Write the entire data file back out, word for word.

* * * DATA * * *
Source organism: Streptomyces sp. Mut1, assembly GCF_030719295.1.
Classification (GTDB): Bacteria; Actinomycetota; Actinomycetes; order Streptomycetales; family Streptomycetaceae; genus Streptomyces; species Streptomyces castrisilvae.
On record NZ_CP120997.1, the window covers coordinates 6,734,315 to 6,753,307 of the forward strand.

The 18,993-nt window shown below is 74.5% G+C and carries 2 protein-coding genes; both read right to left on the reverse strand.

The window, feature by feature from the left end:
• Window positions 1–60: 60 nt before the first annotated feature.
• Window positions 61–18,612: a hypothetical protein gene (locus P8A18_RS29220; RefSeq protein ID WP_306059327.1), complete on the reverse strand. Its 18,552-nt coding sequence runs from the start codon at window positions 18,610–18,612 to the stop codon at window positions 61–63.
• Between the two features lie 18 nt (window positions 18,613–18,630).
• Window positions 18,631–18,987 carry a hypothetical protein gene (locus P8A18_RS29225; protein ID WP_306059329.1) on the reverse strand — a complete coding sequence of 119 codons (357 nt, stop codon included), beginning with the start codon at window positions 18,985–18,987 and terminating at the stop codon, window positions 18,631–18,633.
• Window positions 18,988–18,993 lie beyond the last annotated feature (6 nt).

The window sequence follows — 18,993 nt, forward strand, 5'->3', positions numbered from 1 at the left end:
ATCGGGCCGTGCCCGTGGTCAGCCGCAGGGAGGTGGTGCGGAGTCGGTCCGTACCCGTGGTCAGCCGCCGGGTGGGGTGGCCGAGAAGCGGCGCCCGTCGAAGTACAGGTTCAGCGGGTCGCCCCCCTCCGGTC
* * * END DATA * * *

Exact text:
Source organism: Streptomyces sp. Mut1, assembly GCF_030719295.1.
Classification (GTDB): Bacteria; Actinomycetota; Actinomycetes; order Streptomycetales; family Streptomycetaceae; genus Streptomyces; species Streptomyces castrisilvae.
On record NZ_CP120997.1, the window covers coordinates 6,734,315 to 6,753,307 of the forward strand.

The 18,993-nt window shown below is 74.5% G+C and carries 2 protein-coding genes; both read right to left on the reverse strand.

The window, feature by feature from the left end:
• Window positions 1–60: 60 nt before the first annotated feature.
• Window positions 61–18,612: a hypothetical protein gene (locus P8A18_RS29220; RefSeq protein ID WP_306059327.1), complete on the reverse strand. Its 18,552-nt coding sequence runs from the start codon at window positions 18,610–18,612 to the stop codon at window positions 61–63.
• Between the two features lie 18 nt (window positions 18,613–18,630).
• Window positions 18,631–18,987 carry a hypothetical protein gene (locus P8A18_RS29225; protein ID WP_306059329.1) on the reverse strand — a complete coding sequence of 119 codons (357 nt, stop codon included), beginning with the start codon at window positions 18,985–18,987 and terminating at the stop codon, window positions 18,631–18,633.
• Window positions 18,988–18,993 lie beyond the last annotated feature (6 nt).

The window sequence follows — 18,993 nt, forward strand, 5'->3', positions numbered from 1 at the left end:
ATCGGGCCGTGCCCGTGGTCAGCCGCAGGGAGGTGGTGCGGAGTCGGTCCGTACCCGTGGTCAGCCGCCGGGTGGGGTGGCCGAGAAGCGGCGCCCGTCGAAGTACAGGTTCAGCGGGTCGCCCCCCTCCGGTC